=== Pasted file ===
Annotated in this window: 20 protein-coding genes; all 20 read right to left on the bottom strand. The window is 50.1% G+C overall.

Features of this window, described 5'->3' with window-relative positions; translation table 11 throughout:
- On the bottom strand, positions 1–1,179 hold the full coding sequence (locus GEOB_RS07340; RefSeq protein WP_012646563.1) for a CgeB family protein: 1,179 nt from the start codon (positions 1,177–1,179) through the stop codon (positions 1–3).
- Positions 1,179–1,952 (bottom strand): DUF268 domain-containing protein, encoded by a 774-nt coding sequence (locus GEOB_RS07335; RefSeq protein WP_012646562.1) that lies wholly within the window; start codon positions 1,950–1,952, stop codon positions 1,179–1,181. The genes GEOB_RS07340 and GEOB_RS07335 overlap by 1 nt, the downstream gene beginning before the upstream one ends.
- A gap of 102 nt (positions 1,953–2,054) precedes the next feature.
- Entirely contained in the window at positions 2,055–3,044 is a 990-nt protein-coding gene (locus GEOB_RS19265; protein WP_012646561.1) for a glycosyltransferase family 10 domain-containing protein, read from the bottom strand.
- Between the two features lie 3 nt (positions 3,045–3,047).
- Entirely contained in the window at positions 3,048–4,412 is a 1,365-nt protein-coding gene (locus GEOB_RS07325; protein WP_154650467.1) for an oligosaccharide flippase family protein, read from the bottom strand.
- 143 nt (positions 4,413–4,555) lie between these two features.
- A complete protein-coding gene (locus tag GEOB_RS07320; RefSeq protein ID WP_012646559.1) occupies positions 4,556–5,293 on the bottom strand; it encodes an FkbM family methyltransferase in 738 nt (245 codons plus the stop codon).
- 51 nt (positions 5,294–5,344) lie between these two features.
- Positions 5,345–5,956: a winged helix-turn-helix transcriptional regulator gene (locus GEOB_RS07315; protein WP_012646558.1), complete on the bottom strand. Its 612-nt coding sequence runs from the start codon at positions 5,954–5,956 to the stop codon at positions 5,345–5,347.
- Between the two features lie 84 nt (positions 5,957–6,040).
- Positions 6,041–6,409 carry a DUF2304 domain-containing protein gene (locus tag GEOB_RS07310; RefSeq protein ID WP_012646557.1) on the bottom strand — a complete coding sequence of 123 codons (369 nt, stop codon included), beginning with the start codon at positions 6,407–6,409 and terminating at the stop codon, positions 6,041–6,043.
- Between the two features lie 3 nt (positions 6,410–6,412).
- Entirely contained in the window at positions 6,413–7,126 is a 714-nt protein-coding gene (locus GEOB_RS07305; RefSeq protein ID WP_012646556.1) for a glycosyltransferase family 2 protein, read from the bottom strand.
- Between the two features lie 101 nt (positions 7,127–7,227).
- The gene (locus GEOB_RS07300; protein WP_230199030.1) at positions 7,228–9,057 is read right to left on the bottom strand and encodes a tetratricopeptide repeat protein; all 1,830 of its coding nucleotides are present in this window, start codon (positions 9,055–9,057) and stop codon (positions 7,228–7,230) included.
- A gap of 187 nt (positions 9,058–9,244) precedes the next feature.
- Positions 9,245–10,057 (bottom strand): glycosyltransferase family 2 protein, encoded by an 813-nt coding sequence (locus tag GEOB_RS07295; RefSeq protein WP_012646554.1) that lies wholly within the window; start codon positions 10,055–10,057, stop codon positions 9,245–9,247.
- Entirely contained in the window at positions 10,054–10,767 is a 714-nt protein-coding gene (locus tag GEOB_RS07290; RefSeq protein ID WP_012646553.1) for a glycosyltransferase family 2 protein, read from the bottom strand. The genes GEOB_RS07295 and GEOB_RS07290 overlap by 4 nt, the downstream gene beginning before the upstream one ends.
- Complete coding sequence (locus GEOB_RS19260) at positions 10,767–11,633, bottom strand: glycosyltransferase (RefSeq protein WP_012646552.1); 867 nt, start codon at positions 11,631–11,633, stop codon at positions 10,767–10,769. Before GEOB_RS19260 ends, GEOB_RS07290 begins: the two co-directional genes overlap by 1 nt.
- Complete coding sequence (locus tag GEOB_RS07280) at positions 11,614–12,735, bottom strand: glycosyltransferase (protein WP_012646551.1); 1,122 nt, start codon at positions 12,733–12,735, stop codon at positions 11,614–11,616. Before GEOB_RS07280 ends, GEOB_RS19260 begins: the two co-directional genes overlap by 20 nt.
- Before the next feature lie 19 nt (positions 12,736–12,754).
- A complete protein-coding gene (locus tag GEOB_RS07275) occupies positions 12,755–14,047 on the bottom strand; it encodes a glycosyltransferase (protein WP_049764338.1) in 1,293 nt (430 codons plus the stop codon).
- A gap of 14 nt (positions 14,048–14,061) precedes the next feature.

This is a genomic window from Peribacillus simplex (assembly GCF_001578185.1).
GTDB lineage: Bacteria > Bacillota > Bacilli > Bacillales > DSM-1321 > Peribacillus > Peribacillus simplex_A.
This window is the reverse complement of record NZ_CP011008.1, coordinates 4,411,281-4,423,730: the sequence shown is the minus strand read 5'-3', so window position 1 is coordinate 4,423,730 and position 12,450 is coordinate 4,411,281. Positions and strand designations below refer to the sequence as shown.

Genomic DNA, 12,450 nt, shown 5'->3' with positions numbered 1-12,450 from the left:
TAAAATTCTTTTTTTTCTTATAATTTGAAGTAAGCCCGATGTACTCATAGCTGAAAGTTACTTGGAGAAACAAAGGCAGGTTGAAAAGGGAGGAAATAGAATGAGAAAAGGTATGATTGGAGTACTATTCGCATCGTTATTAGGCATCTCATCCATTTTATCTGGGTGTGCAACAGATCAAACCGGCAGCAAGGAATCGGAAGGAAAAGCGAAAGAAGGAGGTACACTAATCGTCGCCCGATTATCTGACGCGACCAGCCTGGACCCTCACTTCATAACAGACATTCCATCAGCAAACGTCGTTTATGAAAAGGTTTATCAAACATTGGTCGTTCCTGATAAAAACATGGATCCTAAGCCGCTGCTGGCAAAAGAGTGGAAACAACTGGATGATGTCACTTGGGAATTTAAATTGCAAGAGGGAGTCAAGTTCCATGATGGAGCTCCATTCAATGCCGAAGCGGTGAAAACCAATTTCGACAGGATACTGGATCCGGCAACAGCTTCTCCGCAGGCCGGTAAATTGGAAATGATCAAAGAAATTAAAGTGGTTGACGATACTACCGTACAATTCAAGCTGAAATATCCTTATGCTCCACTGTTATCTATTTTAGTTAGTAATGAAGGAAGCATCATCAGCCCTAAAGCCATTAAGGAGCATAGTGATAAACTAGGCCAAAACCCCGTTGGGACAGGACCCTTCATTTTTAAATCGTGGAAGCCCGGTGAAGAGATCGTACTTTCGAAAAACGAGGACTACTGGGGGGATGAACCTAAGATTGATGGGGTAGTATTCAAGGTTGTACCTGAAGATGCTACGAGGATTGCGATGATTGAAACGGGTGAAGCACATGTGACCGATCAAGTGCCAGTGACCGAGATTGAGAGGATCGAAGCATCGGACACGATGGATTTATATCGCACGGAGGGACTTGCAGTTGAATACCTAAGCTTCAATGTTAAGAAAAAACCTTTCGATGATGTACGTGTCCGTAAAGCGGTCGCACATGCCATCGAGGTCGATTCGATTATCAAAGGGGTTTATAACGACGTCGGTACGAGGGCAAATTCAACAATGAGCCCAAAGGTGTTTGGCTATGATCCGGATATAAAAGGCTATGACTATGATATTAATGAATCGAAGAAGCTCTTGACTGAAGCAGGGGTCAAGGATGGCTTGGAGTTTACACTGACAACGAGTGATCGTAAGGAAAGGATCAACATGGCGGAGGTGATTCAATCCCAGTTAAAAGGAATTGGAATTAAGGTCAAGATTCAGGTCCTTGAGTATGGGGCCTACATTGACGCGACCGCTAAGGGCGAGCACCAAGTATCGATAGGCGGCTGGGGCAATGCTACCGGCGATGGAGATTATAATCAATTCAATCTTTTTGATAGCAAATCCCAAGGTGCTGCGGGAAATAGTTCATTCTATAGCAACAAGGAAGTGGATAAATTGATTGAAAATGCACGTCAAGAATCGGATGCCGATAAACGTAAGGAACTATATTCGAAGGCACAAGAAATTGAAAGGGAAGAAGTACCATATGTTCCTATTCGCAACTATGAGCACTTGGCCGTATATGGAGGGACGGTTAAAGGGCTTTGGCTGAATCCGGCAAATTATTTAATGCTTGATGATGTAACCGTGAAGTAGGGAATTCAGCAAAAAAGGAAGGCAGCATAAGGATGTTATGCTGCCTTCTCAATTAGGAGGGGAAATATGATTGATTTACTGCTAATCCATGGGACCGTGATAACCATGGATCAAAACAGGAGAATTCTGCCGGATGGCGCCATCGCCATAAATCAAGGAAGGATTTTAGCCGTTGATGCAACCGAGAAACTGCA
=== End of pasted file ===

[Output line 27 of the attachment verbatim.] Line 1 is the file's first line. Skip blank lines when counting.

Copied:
This is a genomic window from Peribacillus simplex (assembly GCF_001578185.1).